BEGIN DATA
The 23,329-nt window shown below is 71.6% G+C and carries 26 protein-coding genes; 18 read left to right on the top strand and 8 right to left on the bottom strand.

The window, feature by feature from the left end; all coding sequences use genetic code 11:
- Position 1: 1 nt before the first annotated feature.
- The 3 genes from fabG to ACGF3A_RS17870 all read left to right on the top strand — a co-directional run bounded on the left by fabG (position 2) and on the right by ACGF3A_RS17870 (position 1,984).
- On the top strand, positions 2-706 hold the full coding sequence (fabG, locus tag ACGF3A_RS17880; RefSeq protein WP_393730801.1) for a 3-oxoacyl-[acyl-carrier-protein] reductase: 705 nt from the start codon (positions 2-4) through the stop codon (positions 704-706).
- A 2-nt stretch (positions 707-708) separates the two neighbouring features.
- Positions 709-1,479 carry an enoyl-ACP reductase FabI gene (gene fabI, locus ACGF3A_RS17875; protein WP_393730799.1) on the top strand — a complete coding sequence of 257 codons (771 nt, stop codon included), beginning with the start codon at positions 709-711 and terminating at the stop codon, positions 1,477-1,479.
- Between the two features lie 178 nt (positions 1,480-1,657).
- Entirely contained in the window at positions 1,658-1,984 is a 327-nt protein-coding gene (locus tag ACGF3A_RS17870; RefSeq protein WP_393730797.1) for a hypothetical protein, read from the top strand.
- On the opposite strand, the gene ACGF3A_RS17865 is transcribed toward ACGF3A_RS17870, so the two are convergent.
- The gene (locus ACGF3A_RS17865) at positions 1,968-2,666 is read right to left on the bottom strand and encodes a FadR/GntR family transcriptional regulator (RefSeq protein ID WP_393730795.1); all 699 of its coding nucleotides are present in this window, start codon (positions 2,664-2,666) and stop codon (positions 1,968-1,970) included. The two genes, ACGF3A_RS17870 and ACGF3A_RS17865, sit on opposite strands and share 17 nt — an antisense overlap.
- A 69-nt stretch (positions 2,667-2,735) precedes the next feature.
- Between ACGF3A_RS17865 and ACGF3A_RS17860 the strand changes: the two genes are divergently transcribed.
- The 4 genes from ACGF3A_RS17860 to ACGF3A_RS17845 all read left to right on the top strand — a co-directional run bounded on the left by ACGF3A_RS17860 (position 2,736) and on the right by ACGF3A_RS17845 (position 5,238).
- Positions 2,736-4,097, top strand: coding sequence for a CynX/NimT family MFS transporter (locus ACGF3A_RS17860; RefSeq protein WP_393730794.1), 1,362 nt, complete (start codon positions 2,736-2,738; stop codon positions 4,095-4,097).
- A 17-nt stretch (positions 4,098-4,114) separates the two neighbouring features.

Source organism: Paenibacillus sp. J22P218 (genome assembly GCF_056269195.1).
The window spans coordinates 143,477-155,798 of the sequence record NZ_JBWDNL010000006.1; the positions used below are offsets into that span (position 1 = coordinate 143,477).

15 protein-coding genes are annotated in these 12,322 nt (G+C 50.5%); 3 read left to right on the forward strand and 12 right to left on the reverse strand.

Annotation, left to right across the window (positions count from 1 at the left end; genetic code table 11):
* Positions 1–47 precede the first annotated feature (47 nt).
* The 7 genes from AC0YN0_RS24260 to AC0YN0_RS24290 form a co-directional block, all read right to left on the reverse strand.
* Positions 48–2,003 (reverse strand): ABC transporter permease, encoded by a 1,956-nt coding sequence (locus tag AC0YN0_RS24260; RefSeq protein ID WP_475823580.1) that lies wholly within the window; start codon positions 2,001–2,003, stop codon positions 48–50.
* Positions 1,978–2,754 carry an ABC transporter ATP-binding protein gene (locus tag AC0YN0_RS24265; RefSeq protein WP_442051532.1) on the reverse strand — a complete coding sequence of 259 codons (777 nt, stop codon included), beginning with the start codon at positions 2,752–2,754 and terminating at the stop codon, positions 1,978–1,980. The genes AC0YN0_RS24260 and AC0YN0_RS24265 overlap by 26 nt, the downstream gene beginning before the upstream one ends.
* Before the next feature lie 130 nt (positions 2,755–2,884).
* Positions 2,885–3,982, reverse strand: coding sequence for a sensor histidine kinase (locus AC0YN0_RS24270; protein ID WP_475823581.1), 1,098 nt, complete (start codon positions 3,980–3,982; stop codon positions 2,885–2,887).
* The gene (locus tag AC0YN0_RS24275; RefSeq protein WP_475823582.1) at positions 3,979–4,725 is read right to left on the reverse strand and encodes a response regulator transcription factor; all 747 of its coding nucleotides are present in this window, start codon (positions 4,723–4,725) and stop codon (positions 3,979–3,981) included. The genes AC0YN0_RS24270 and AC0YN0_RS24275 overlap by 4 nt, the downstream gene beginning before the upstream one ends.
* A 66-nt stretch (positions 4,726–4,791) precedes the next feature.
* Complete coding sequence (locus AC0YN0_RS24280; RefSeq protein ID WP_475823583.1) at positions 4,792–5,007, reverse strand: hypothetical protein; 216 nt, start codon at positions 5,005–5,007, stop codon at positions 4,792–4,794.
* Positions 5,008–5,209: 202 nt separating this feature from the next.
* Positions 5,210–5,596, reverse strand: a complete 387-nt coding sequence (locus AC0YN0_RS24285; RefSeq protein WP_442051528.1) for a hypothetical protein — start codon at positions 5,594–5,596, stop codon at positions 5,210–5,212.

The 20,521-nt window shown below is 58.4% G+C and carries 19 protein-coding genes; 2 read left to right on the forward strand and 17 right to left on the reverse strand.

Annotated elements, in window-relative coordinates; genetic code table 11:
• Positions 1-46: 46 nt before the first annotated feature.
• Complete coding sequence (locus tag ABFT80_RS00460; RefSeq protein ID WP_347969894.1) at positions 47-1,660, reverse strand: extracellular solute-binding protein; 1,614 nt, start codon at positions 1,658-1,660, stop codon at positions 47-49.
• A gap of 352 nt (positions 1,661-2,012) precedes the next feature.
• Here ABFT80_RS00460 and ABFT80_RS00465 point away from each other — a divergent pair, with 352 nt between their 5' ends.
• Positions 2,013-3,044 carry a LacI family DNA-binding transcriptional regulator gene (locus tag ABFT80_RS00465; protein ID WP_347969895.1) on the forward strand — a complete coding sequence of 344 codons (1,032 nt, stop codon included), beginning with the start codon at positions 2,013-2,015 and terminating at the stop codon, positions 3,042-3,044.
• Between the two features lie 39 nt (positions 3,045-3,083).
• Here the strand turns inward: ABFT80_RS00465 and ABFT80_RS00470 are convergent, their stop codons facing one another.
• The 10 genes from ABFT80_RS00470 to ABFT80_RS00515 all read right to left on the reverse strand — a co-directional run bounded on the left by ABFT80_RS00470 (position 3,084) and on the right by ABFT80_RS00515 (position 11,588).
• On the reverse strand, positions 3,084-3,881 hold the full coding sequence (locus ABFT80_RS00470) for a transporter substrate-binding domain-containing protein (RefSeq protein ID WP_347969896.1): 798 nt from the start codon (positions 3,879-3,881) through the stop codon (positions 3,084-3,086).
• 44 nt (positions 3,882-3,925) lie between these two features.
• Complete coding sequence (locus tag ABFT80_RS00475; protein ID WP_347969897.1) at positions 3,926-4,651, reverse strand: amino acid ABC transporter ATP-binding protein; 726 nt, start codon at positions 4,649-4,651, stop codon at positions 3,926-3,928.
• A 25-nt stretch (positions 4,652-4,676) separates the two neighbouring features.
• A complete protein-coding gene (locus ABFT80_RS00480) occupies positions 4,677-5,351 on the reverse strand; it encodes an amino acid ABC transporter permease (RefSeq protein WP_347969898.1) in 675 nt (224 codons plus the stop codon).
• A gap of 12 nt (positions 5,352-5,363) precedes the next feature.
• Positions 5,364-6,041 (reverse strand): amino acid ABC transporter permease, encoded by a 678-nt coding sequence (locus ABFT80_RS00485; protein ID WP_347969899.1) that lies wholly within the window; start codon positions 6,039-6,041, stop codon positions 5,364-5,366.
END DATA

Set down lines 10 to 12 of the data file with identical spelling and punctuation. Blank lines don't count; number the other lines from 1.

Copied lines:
- On the opposite strand, the gene ACGF3A_RS17865 is transcribed toward ACGF3A_RS17870, so the two are convergent.
- The gene (locus ACGF3A_RS17865) at positions 1,968-2,666 is read right to left on the bottom strand and encodes a FadR/GntR family transcriptional regulator (RefSeq protein ID WP_393730795.1); all 699 of its coding nucleotides are present in this window, start codon (positions 2,664-2,666) and stop codon (positions 1,968-1,970) included. The two genes, ACGF3A_RS17870 and ACGF3A_RS17865, sit on opposite strands and share 17 nt — an antisense overlap.
- A 69-nt stretch (positions 2,667-2,735) precedes the next feature.